The obituary pencils are being sharpened following the latest bad news emanating from GAME and Gamestation: the specialist high street retailer won't be stocking Mass Effect 3, by far the biggest console release of the year so far.
This follows a dire run in which the chain nearly went bust but managed to negotiate a stay of execution from the banks. Whose dead hand can be seen in the chain's inability to buy stock, as rumours persist that some or all of its credit insurance has been withdrawn.
If GAME and Gamestation became the latest victim of the inability of this country's bankers to do anything but pay themselves obscene bonuses, it would be a tragedy and a travesty. Sure, the retailer has issues it needs to address - it has already announced that, wisely, it will slim down from 610 to 550 stores in the UK, and has closed the gameplay.co.uk website (which had become a thoroughly irrelevant backwater on the Web, anyway).
As punters, you may feel GAME's prices are too high, or that discrepancies between its website and its retail outlets are annoying. But if you're someone who actually loves videogames - and we presume you are, otherwise why would you be reading CVG? - then you stand to be adversely affected if GAME were to disappear.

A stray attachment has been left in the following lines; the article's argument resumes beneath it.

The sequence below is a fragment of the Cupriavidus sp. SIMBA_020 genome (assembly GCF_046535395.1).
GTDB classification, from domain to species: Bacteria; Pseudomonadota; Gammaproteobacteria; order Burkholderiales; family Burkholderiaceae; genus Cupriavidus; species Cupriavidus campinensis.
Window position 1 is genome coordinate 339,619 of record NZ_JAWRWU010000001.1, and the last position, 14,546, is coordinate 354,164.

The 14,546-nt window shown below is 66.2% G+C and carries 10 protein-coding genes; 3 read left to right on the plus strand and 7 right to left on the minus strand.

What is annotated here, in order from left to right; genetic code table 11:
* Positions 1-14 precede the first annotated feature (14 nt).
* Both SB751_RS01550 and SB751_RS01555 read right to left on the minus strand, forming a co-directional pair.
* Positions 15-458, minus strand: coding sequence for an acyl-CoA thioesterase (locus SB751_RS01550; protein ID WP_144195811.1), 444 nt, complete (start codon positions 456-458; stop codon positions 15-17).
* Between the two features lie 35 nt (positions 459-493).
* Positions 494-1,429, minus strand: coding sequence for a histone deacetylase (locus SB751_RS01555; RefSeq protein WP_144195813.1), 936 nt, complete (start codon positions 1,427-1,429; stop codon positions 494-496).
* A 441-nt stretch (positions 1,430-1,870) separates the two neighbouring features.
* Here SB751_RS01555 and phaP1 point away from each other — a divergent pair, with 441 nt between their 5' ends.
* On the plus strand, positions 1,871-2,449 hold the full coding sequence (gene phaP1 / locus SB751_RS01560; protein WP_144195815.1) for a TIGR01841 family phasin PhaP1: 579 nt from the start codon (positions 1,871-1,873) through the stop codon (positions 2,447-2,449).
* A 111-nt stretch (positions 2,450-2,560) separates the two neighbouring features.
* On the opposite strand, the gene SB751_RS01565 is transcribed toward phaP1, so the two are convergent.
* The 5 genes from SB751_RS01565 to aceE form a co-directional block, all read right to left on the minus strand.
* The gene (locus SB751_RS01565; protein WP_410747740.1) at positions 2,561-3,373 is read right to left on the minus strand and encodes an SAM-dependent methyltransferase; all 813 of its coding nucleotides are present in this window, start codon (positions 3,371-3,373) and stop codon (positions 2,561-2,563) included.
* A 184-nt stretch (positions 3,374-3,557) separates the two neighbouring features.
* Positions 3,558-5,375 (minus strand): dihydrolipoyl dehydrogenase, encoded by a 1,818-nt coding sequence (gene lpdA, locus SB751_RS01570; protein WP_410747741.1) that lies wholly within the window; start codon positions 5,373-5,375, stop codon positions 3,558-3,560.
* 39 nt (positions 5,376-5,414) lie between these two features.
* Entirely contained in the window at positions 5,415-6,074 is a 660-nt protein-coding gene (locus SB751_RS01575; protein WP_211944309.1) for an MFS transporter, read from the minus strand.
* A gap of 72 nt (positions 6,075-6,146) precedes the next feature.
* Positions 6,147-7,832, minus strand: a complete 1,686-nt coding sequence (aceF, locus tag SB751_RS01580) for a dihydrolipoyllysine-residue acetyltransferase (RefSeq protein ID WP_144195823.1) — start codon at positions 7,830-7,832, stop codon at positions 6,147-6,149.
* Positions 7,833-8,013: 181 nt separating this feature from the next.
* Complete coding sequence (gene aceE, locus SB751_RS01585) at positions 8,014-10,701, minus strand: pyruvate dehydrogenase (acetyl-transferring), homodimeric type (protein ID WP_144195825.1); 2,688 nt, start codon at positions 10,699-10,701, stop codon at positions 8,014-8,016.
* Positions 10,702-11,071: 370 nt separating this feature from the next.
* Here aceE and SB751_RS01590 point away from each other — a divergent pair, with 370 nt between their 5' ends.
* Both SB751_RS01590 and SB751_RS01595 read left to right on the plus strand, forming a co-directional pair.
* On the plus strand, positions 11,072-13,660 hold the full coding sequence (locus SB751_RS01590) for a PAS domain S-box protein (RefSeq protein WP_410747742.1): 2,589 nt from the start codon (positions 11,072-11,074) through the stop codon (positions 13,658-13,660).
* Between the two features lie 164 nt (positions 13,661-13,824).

GAME and Gamestation are the last major specialist games retailers on the high street, and they face unprecedented assaults on several fronts. Chief among whom are the Internet-based retailers, which, thanks to a loophole in the law, are often able to mail games from the Channel Islands without charging VAT, thereby undercutting physical retailers on price. Then there are the supermarkets, which have started selling games in recent years - which can buy in such bulk and pare margins so tightly that they, too, have the edge on specialist retailers. Along with them is the rise of digital downloads - which are an attraction option when you're not looking at full-blown games.
GAME and Gamestation offer something that none of those rivals can: the chance to try before you buy, getting your hands on games and hardware before it goes on sale and enabling you to make buying decisions accordingly. That wouldn't be so important if, say, there was a single show on TV that demonstrated games before they were released and discussed their ins and outs in an informed manner. There used to be plenty of shows like that, but in recent years, the world of television has disappeared up its own arse, where it found reality shows and decided to lodge permanently.